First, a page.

Many New Jersey state parks and historic sites that were shut down due to Hurricane Sandy have reopened, with more parks across the state to open in the next several days as safety assessments and cleanups are completed, Department of Environmental Protection Commissioner Bob Martin announced today.

“While the storm caused major damage to many of our parks, including our most visited sites at Liberty State Park and Island State Beach Park, we intend to get these treasured parks back on line to provide continued recreational venues for New Jersey residents,” Commissioner Martin said. “We hope re-opening these parks and sites will represent benchmarks for the state’s recovery from the recent storm.”

NJ.com reported that all state parks and historic sites were shut down on Oct. 28 for safety reasons due to oncoming Hurricane Sandy. They will be reopened on a park-by-park basis as safety assessments and cleanups are expedited. There is no timetable for re-opening of Liberty State Park and Island Beach State Park, both of which sustained considerable damage from the storm.

The following state parks have reopened: Belleplain State Forest in Woodbine; Cape May Point State Park; High Point State Park (day use area) in Wantage Township; Hopatcong State Park (day use area) in Roxbury; Jenny Jump State Forest (day use) in Hope; Monmouth Battlefield State Park in Manalapan; Parvin State Park in Pittsgrove; Princeton Battlefield State Park; portions of Ringwood State Park in Bergen and Passaic counties; Swartswood State Park (day use and campsites 1-20) in Sussex County; Atsion Village and Batsto Village portions of Wharton State Forest in Hammonton; and Worthington State Forest (only Dunnfield Creek area) in Warren County.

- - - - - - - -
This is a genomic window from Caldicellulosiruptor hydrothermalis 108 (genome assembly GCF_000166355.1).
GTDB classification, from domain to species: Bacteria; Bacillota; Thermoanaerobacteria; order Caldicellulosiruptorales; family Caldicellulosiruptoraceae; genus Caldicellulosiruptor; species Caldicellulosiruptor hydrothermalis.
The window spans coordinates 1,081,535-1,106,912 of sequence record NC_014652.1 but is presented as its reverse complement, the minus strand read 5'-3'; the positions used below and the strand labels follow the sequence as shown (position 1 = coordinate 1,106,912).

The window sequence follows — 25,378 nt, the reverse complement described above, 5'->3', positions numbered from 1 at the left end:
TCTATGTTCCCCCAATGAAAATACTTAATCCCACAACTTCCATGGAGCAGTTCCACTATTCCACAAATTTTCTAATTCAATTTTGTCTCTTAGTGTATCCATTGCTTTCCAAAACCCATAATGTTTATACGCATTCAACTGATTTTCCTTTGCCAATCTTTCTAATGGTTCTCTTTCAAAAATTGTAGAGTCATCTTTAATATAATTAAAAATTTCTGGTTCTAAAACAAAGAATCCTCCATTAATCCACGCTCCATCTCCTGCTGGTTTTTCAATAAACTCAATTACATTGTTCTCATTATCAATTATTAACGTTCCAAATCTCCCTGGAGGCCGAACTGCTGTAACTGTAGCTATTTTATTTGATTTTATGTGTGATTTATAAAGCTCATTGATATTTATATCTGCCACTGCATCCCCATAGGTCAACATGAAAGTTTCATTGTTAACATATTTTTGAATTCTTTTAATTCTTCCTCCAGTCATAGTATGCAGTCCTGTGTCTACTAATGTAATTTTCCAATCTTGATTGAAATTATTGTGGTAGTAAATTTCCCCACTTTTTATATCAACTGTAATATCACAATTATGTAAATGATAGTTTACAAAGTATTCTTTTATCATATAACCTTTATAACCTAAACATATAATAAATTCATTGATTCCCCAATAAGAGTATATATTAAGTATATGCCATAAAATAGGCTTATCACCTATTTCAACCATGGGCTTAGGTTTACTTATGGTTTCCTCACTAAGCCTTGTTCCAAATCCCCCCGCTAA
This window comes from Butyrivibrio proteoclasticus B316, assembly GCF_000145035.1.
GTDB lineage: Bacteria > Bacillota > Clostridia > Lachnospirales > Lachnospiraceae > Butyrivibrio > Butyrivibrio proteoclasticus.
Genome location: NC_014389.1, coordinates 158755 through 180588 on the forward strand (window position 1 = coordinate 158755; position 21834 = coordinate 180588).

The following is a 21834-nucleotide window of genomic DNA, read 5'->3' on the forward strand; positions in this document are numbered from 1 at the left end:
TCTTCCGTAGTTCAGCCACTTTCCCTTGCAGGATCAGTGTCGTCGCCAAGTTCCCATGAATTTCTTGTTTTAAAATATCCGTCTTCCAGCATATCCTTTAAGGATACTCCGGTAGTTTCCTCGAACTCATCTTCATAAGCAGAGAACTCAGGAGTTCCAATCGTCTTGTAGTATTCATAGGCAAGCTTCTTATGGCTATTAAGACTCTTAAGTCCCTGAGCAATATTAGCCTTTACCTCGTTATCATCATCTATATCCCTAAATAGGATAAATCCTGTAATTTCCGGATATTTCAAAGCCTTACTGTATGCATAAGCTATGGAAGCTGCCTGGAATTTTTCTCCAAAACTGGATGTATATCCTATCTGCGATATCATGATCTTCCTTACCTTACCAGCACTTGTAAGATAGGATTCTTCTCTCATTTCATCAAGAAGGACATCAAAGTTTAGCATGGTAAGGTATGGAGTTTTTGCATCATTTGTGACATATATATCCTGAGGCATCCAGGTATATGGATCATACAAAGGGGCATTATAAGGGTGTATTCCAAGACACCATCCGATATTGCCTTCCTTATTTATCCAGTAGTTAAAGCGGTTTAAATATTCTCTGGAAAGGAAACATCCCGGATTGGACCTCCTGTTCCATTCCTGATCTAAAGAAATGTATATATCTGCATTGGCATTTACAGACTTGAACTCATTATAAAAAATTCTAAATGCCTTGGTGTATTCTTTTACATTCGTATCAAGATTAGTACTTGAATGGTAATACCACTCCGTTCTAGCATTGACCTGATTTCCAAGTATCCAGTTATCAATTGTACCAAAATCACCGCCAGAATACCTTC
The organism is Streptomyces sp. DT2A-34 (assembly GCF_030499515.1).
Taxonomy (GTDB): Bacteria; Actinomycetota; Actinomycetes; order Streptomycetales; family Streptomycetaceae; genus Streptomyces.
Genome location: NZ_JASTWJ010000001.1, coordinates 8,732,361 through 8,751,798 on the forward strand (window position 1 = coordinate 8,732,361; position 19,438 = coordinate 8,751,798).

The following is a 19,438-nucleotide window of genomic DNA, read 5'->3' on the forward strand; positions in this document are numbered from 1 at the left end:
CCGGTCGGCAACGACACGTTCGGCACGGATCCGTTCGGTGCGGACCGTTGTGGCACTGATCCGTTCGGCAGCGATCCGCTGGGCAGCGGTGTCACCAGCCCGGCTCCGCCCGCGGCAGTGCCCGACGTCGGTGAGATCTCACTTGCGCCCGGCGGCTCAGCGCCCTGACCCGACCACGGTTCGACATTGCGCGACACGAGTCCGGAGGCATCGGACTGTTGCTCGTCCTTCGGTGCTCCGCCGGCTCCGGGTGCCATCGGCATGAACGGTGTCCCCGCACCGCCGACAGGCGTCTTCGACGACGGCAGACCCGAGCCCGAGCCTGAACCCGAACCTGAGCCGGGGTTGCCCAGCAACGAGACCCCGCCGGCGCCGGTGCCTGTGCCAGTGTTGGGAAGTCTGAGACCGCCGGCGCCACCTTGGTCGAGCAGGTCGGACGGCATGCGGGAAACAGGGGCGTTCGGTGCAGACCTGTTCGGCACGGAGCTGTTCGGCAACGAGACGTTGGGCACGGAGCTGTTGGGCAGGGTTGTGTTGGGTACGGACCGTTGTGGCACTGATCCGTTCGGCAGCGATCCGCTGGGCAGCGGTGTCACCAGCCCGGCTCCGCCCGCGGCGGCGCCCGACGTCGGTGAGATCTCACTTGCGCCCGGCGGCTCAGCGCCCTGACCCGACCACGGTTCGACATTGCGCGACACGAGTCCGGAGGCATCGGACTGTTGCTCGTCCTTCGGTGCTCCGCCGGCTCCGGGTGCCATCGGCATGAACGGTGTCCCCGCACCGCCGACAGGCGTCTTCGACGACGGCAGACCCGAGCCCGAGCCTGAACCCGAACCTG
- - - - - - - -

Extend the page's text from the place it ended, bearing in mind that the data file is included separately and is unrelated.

Several historic sites also are now open to the public. Included are the Grover Cleveland historic site in Caldwell, Indian King Tavern in Haddonfield, Rockingham historic site in Kingston, and the Walt Whitman House in Camden.